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Northern White Cedar
(Thuja occidentalis)

Key ID Features: Scaly needles, Cones, Bark, Habitat

Northern White Cedar

Other Names: Arborvitae, Swamp Cedar, or White-cedar

Most folks will recognize cedar from its unique leaves and bark. Foliage is a
series of overlapping SCALES. The SCENT is peculiar to cedar. BARK
is brown and stringy, even on large trees.


CONES are under a half-inch long and look more like capsules than cones. During good seed years, heavy cones crops can be mistaken for browning foliage. Cedar is one of the few trees that can reproduce by "layering".


Mature cedar usually grows to 40 or 50 in HEIGHT with DIAMETERS up to 2 or 3
feet. On wet, POOR SITES, cedar will not get much taller than 25
feet and diameters will rarely exceed 5 or 6 inches. The development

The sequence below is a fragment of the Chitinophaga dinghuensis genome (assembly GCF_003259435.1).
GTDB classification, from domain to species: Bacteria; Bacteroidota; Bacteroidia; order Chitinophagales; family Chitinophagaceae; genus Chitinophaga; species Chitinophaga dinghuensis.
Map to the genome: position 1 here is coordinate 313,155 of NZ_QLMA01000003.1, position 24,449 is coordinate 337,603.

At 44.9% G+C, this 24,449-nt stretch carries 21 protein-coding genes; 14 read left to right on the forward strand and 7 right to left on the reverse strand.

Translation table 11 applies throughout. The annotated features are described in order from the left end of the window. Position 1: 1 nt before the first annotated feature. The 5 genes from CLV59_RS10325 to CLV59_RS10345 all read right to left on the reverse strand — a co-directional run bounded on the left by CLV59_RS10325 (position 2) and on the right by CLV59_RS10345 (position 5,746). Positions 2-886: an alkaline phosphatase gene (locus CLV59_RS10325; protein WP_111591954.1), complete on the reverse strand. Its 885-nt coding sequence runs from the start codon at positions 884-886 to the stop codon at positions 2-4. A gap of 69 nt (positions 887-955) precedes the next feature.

is often best on UPLAND SITES, especially on the limestone soils along
Lake Michigan.


Cedar can live to be several hundred years old, one of our longest-lived U.P. tree species. The wood is rot-resistant and, as a result, has commonly been used for fence posts, corduroy roads, and saunas. Cedar log homes are becoming increasingly popular.

Another common name for cedar is "arborvitae", the latinized form of
the French phrase "l'arbre de vie". Translated, it means the "tree of
life". A awful-tasting tea of cedar reportedly cured early European
explorers of scurvy, perhaps, because of a high vitamin C


Common pests: Phomoposis, deer.

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